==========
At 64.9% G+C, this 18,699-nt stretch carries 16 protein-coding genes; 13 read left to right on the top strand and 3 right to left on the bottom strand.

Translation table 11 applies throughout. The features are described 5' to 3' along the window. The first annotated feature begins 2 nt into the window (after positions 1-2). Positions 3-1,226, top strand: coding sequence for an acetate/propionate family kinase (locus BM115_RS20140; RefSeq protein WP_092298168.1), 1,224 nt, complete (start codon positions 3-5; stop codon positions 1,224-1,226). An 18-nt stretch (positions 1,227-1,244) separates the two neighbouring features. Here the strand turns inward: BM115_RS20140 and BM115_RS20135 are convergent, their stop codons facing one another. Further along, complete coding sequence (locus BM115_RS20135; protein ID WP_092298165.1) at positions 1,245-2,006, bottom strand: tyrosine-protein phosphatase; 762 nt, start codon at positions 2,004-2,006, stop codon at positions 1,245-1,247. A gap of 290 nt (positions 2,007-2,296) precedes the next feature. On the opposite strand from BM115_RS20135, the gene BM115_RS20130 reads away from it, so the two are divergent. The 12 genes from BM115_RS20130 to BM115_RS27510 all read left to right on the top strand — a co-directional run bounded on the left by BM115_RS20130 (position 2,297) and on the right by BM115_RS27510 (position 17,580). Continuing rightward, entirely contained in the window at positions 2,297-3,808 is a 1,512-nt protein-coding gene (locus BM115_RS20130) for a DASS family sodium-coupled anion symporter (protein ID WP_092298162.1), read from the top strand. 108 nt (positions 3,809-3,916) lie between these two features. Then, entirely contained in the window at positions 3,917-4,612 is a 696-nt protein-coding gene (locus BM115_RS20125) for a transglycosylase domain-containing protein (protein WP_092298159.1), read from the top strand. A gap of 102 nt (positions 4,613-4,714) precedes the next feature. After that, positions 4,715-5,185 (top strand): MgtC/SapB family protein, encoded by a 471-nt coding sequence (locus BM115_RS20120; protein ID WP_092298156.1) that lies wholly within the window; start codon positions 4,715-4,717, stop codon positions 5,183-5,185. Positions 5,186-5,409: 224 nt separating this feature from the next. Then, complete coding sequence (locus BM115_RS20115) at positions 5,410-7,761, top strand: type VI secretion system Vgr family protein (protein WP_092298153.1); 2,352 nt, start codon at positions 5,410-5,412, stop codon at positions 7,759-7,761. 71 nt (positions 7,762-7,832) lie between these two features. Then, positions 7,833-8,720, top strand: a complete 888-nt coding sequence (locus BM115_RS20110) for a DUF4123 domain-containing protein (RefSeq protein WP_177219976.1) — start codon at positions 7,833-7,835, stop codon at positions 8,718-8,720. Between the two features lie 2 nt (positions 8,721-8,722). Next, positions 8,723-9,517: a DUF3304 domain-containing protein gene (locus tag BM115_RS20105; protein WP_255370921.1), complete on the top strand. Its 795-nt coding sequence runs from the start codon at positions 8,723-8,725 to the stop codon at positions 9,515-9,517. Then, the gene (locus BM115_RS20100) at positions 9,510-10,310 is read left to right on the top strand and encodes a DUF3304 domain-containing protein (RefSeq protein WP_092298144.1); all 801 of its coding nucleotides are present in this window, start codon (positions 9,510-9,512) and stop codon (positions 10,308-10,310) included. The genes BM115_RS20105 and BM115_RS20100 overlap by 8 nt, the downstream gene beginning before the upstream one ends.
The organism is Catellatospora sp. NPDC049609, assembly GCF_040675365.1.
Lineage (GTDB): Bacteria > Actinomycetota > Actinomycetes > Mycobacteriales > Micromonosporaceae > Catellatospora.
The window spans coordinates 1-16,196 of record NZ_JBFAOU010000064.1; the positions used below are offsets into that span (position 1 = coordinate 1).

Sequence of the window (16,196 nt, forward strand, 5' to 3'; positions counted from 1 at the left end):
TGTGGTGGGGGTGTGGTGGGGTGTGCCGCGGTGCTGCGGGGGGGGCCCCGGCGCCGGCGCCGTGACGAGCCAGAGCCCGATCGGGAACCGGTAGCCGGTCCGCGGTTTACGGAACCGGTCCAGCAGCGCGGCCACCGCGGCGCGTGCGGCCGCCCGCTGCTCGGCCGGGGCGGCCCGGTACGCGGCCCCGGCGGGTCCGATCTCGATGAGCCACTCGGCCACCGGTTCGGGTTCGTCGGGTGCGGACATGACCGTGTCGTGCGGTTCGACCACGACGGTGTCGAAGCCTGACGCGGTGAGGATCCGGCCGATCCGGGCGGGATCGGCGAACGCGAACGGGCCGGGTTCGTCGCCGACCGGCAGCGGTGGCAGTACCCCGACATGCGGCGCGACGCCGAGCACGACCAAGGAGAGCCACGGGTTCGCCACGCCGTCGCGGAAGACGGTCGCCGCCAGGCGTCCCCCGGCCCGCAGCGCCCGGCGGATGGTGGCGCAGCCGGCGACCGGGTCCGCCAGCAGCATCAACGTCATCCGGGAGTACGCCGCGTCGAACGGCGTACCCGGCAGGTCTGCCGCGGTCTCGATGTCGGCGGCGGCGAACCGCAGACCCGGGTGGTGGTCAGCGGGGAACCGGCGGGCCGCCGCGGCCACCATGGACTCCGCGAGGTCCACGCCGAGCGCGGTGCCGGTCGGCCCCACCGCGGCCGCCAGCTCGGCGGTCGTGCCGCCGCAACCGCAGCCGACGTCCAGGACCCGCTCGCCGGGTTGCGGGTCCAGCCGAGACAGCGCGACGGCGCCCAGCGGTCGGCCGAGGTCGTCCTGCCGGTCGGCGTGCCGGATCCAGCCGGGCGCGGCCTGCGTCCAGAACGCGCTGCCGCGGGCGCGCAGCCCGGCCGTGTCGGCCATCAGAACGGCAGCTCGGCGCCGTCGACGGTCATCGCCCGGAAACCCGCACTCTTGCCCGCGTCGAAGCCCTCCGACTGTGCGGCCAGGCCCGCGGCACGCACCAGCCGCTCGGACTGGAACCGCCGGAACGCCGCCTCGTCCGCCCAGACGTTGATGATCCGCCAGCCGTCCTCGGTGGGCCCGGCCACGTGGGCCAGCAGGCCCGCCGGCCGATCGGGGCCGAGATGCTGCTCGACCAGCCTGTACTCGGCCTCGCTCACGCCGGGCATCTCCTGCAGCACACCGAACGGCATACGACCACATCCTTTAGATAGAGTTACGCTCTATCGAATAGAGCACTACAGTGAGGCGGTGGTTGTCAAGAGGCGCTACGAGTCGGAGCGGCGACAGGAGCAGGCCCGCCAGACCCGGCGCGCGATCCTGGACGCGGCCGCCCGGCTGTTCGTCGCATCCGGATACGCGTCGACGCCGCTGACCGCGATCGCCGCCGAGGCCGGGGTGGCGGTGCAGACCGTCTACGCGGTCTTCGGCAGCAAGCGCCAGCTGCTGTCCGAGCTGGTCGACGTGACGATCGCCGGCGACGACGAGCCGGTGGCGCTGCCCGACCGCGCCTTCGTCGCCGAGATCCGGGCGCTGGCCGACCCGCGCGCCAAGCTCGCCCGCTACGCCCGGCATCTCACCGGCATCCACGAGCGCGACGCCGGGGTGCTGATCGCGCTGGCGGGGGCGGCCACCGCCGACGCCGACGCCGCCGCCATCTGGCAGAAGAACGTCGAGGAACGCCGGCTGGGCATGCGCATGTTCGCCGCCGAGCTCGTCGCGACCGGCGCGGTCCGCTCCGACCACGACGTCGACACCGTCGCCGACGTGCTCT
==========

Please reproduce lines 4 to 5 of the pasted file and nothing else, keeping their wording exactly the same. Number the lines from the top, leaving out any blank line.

Lineage (GTDB): Bacteria > Actinomycetota > Actinomycetes > Mycobacteriales > Micromonosporaceae > Catellatospora.
The window spans coordinates 1-16,196 of record NZ_JBFAOU010000064.1; the positions used below are offsets into that span (position 1 = coordinate 1).